Inés Cornejo, Universidad Autónoma Metropolitana, Mexico
Mario Rufer, Universidad Autónoma Metropolitana, Mexico:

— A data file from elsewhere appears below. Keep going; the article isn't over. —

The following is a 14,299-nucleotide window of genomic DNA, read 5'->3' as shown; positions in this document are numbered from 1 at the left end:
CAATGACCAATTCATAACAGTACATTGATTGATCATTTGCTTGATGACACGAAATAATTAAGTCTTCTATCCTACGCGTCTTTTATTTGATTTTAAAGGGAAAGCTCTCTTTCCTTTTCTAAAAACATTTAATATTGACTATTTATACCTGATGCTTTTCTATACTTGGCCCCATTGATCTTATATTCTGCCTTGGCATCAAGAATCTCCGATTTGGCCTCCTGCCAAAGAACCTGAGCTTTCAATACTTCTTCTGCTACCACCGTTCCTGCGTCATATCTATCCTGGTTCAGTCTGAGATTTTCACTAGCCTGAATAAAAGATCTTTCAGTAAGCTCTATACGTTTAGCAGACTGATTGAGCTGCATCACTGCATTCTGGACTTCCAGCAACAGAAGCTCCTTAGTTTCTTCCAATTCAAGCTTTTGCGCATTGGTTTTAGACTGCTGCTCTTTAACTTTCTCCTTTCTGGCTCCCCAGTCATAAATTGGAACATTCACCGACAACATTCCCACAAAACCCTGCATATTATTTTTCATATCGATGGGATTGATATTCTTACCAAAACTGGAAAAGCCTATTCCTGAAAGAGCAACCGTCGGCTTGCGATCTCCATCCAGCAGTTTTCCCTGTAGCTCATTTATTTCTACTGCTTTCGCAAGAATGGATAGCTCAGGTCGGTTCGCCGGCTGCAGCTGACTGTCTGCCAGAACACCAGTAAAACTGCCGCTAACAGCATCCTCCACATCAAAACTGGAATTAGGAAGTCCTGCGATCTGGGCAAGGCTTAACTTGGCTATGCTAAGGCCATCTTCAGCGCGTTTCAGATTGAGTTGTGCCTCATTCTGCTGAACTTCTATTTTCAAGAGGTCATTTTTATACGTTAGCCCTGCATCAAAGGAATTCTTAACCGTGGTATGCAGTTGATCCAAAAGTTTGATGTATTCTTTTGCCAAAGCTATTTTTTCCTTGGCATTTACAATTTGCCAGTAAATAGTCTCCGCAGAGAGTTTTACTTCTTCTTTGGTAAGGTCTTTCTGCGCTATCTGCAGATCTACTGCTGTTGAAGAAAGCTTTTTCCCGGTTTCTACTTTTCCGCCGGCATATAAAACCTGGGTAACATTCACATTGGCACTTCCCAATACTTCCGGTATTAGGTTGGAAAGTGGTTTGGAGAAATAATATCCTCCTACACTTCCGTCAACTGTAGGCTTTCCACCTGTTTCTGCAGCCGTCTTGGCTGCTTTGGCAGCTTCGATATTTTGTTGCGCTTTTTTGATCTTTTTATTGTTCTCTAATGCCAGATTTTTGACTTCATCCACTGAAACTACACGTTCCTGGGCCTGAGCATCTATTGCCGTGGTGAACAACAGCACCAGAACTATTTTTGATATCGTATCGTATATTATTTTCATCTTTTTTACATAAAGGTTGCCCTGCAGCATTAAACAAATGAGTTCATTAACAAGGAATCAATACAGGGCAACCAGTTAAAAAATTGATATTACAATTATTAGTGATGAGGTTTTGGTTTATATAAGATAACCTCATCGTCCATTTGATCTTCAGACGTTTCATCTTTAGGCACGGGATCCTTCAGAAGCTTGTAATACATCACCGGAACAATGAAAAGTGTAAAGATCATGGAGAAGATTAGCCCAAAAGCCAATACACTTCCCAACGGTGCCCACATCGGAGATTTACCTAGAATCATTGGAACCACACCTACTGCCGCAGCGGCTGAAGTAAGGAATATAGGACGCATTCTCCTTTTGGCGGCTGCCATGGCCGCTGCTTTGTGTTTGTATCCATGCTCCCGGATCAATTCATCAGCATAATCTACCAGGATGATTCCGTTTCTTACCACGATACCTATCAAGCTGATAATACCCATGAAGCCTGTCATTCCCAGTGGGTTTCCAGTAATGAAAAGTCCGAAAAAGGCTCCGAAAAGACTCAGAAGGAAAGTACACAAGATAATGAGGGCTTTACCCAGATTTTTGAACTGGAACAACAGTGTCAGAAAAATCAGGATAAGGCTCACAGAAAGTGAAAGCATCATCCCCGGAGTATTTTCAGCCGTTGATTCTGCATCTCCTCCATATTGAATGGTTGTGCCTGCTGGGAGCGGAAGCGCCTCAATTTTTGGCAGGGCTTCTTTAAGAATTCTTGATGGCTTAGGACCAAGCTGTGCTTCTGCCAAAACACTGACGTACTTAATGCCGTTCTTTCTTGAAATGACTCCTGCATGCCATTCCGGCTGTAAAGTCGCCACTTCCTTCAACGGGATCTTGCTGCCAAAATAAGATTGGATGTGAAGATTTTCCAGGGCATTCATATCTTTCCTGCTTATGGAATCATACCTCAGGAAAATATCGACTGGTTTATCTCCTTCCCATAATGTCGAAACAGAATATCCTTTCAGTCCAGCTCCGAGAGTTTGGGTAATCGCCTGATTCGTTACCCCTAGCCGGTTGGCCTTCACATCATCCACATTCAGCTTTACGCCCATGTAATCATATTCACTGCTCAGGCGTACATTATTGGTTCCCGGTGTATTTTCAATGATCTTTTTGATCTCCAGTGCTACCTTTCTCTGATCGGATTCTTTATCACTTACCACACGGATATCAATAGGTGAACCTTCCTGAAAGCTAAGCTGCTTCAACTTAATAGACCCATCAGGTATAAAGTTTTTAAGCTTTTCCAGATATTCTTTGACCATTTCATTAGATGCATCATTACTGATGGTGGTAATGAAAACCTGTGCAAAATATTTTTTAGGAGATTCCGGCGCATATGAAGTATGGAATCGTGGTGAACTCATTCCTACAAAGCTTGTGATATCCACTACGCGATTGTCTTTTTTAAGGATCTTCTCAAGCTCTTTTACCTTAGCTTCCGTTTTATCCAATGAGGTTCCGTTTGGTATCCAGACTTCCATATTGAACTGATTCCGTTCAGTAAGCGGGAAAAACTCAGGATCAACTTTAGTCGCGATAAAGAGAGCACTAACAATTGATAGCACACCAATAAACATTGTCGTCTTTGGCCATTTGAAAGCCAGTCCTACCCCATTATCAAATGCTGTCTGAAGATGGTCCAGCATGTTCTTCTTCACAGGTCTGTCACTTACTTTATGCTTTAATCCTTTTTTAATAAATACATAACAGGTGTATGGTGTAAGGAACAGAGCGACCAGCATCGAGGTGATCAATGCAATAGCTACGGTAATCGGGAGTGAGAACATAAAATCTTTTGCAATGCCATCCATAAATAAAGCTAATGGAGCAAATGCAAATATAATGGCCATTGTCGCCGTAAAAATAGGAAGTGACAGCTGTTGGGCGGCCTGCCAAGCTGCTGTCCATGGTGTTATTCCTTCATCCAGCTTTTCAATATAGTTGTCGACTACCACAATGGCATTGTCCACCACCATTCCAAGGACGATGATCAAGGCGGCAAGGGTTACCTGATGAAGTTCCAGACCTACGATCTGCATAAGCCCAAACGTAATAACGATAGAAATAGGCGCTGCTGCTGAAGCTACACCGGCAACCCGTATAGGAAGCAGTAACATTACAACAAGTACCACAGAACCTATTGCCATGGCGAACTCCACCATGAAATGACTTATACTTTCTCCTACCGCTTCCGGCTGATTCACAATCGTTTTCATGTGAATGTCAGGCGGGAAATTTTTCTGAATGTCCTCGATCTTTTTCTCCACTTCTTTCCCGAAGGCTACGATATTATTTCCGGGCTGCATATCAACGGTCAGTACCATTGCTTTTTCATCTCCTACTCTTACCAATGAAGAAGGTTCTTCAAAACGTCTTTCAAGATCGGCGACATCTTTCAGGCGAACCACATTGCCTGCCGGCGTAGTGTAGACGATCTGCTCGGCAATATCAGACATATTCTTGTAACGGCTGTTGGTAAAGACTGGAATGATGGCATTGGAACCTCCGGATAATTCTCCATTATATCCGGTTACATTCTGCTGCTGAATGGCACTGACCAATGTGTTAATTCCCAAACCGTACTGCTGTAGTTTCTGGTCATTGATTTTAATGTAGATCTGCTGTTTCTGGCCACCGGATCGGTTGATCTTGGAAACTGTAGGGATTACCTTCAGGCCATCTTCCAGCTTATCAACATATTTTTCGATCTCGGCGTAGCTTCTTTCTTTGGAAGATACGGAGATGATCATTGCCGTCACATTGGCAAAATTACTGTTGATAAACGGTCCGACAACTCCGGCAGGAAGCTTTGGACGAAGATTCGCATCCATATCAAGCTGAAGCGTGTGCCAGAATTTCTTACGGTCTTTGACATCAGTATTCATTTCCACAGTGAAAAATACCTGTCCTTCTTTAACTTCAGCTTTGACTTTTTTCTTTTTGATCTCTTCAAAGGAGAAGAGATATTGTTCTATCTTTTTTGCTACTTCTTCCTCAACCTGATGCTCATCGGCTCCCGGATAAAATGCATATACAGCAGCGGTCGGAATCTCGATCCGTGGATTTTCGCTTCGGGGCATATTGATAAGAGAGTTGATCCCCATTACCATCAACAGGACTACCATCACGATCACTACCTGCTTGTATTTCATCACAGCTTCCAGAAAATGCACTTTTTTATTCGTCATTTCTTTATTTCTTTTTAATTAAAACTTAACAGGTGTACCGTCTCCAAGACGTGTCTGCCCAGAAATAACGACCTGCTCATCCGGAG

In 2012, the book En diálogo. Metodología horizontales en las ciencias sociales y culturales. (published by Editorial Gedisa, Mexico), coordinated by Sarah Corona Berkin and Olaf Kaltmeier, was published almost simultaneously in Mexico and Germany, here with the titel Methoden dekolonialisieren. Eine Werkzeugkiste zur Demokratisierung der Sozial- und Kulturwissenschaften (Westfälisches Dampfboot, Münster). The introduction of the book, written by the coordinators, as well as several of the book’s chapters have been cited profoundly and have converted into key input for new theses, research projects, and novel perspectives in the formulation of objects of study. The creation of The Maria Sibylla Merian Center for Advanced Latin American Studies (CALAS) in Latin America with its central headquarters in Guadalajara combined with the center’s concern for developing a line of research that addresses methodical issues (in times of multiple crises), have established these horizontal methodologies as the foundational lenses to rethink research methodologies in the global south. And so, eight years later, we return to Horizontalidad: hacia una crítica de la metodología. The coordinators of this volume wish to recognize the seminal importance of En diálogo… and take a step back in time through an interview with Kaltmeier and Corona Berkin, who contributed to this book as well. As we were finishing this volume, the COVID-19 pandemic radically changed, in a matter of weeks, the dynamics of social life almost everywhere on the planet (including teaching, research, field work, and, in many cases, survival itself). Apart from the serious and unknown circumstances that the global health crisis brought with it, a series of events that we have endured in a systematic way have also become critically evident, and have found in this juncture a place to express themselves and become visible: outbreaks of racism, questionings within various countries of supposedly developed GDP, and the exacerbation of poverty hidden under a mask of prosperity.